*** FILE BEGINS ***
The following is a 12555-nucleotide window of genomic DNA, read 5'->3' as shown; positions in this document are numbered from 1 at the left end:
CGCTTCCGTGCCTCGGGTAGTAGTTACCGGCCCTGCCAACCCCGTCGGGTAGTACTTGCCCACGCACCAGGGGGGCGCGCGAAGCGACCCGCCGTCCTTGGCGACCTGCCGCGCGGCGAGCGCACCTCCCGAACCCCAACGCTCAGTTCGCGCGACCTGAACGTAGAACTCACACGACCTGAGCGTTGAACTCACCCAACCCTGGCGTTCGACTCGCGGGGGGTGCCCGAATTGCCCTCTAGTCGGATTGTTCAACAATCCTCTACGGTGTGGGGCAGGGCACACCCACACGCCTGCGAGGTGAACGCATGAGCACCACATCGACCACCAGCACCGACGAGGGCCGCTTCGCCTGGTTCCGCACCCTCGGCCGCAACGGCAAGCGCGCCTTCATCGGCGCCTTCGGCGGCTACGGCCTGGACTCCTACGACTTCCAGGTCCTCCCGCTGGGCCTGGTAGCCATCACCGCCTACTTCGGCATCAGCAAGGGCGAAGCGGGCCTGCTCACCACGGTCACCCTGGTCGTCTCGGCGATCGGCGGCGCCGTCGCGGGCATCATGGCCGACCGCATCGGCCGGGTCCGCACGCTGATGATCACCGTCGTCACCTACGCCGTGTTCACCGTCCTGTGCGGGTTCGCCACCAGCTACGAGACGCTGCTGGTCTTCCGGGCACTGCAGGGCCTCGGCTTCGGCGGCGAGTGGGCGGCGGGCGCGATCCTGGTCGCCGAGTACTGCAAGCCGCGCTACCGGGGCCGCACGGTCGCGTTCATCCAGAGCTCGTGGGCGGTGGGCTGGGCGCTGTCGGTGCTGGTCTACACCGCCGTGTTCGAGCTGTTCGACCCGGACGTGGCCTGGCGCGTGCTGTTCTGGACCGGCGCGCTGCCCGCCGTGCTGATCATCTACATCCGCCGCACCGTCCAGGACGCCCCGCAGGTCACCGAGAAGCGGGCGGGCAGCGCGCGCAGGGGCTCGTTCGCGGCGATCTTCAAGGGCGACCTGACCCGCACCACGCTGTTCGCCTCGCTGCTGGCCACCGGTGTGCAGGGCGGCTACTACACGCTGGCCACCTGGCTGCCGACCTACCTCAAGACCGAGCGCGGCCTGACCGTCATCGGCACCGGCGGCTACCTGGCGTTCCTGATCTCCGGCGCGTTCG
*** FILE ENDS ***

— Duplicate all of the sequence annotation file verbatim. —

The following is a 12555-nucleotide window of genomic DNA, read 5'->3' as shown; positions in this document are numbered from 1 at the left end:
CGCTTCCGTGCCTCGGGTAGTAGTTACCGGCCCTGCCAACCCCGTCGGGTAGTACTTGCCCACGCACCAGGGGGGCGCGCGAAGCGACCCGCCGTCCTTGGCGACCTGCCGCGCGGCGAGCGCACCTCCCGAACCCCAACGCTCAGTTCGCGCGACCTGAACGTAGAACTCACACGACCTGAGCGTTGAACTCACCCAACCCTGGCGTTCGACTCGCGGGGGGTGCCCGAATTGCCCTCTAGTCGGATTGTTCAACAATCCTCTACGGTGTGGGGCAGGGCACACCCACACGCCTGCGAGGTGAACGCATGAGCACCACATCGACCACCAGCACCGACGAGGGCCGCTTCGCCTGGTTCCGCACCCTCGGCCGCAACGGCAAGCGCGCCTTCATCGGCGCCTTCGGCGGCTACGGCCTGGACTCCTACGACTTCCAGGTCCTCCCGCTGGGCCTGGTAGCCATCACCGCCTACTTCGGCATCAGCAAGGGCGAAGCGGGCCTGCTCACCACGGTCACCCTGGTCGTCTCGGCGATCGGCGGCGCCGTCGCGGGCATCATGGCCGACCGCATCGGCCGGGTCCGCACGCTGATGATCACCGTCGTCACCTACGCCGTGTTCACCGTCCTGTGCGGGTTCGCCACCAGCTACGAGACGCTGCTGGTCTTCCGGGCACTGCAGGGCCTCGGCTTCGGCGGCGAGTGGGCGGCGGGCGCGATCCTGGTCGCCGAGTACTGCAAGCCGCGCTACCGGGGCCGCACGGTCGCGTTCATCCAGAGCTCGTGGGCGGTGGGCTGGGCGCTGTCGGTGCTGGTCTACACCGCCGTGTTCGAGCTGTTCGACCCGGACGTGGCCTGGCGCGTGCTGTTCTGGACCGGCGCGCTGCCCGCCGTGCTGATCATCTACATCCGCCGCACCGTCCAGGACGCCCCGCAGGTCACCGAGAAGCGGGCGGGCAGCGCGCGCAGGGGCTCGTTCGCGGCGATCTTCAAGGGCGACCTGACCCGCACCACGCTGTTCGCCTCGCTGCTGGCCACCGGTGTGCAGGGCGGCTACTACACGCTGGCCACCTGGCTGCCGACCTACCTCAAGACCGAGCGCGGCCTGACCGTCATCGGCACCGGCGGCTACCTGGCGTTCCTGATCTCCGGCGCGTTCG